Besides tech trends with implications for talent development, what are other tech trends which health system HR teams may see in 2019?
More Rapid Hiring – Organizations are using innovative digital screening tools to cut down hiring time. With Millennials expected to be 60% of the workforce by 2020 and Boomers retiring, organizations need faster hiring processes. Resumes and phone screenings are being pushed aside by end-to-end digital processes. Scores from gamified assessments and personality test fits are a next wave of hiring techniques.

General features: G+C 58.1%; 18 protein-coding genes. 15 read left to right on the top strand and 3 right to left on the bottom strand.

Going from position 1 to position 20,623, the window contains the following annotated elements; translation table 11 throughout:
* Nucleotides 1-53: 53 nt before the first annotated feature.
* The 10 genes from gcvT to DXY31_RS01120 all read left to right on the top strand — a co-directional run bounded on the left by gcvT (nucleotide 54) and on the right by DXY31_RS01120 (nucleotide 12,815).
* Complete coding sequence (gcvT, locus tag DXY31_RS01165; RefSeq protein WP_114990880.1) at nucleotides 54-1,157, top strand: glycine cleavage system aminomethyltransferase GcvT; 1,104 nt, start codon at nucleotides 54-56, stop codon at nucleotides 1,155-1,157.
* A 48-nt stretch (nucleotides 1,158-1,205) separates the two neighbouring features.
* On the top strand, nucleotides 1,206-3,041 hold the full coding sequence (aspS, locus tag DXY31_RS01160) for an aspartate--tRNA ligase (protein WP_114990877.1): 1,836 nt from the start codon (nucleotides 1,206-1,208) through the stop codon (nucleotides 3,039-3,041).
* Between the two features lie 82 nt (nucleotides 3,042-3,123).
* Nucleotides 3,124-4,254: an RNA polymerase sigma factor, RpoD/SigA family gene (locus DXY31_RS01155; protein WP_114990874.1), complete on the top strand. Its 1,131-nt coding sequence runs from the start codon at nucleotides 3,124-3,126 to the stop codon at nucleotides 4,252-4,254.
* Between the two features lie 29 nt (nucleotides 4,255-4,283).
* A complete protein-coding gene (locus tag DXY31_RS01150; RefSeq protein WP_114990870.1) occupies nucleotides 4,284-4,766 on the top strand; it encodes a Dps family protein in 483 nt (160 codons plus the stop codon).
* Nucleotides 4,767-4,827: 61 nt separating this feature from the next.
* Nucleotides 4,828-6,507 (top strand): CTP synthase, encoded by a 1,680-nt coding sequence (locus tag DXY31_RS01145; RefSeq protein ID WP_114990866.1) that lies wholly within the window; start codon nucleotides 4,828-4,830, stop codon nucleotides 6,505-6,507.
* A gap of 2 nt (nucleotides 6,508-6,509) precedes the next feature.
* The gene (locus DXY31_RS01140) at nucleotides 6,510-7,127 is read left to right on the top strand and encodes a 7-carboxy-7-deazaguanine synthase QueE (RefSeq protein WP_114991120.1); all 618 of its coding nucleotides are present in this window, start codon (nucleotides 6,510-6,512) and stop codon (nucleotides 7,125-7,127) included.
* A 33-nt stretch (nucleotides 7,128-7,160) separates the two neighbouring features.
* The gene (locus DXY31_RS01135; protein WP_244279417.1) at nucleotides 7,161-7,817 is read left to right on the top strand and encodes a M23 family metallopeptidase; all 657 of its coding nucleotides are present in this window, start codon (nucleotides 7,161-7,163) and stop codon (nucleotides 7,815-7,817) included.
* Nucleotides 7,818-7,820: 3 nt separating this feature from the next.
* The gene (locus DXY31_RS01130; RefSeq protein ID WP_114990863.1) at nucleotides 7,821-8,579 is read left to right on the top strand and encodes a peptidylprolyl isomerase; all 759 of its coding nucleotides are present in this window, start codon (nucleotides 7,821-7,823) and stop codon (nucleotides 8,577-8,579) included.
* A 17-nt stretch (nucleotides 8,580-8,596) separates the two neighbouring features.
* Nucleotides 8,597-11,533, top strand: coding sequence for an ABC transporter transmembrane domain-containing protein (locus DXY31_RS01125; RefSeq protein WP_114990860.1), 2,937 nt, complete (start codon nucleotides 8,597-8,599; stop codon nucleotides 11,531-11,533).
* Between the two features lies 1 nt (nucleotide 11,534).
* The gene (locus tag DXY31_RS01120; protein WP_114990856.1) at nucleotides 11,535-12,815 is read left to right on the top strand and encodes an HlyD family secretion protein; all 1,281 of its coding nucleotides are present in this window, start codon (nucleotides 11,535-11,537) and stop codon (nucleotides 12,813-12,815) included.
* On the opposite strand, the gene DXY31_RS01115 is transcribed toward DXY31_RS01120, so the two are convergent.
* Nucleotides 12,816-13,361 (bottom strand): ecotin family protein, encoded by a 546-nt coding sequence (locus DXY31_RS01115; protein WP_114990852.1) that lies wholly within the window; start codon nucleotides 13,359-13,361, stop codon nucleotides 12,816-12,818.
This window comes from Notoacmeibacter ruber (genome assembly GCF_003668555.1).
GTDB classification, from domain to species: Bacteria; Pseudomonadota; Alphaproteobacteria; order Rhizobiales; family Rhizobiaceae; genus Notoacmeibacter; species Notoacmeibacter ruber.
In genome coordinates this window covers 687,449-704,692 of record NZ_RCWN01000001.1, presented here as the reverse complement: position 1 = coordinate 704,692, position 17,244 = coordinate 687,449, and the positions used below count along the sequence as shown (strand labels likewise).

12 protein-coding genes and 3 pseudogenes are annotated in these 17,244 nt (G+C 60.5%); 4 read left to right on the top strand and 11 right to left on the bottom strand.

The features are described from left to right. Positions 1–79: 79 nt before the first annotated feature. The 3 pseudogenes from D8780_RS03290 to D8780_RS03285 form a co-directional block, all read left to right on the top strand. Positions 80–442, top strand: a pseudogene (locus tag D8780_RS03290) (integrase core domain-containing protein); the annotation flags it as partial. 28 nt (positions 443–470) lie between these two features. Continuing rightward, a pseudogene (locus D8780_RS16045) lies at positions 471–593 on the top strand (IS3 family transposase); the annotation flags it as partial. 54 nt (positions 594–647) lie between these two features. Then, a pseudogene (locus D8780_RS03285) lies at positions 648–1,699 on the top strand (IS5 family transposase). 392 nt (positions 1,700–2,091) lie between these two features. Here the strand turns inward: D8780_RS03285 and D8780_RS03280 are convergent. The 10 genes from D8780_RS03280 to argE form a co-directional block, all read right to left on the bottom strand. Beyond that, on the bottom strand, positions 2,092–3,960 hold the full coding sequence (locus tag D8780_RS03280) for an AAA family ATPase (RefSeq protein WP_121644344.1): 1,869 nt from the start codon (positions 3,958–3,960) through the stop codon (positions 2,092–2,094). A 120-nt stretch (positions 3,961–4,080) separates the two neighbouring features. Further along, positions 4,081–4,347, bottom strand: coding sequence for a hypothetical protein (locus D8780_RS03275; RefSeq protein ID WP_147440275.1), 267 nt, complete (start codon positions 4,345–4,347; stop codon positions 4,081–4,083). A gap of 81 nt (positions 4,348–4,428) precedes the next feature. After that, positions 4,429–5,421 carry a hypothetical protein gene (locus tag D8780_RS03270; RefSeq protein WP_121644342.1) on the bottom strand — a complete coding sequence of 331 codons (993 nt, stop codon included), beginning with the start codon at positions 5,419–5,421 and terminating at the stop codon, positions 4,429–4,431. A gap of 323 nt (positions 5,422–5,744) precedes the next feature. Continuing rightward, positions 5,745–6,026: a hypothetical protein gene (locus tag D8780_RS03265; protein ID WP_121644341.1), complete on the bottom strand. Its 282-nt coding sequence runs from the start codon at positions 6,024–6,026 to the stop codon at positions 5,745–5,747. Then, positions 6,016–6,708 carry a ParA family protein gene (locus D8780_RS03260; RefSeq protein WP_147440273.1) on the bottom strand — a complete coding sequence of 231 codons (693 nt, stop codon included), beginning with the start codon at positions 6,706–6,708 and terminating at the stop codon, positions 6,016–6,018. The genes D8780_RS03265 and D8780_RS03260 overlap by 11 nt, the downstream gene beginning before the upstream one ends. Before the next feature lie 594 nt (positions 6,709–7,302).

Voice Assistants/Artificial Intelligence – Some may think that because healthcare is so labor intense, that AI won’t affect the labor force, however chatbots may replace some administrative roles. Cooks and information clerks could be replaced by automation. Secretaries can be replaced by artificial intelligence. Voice assistants may some day even perform HR tasks like finding employment candidates.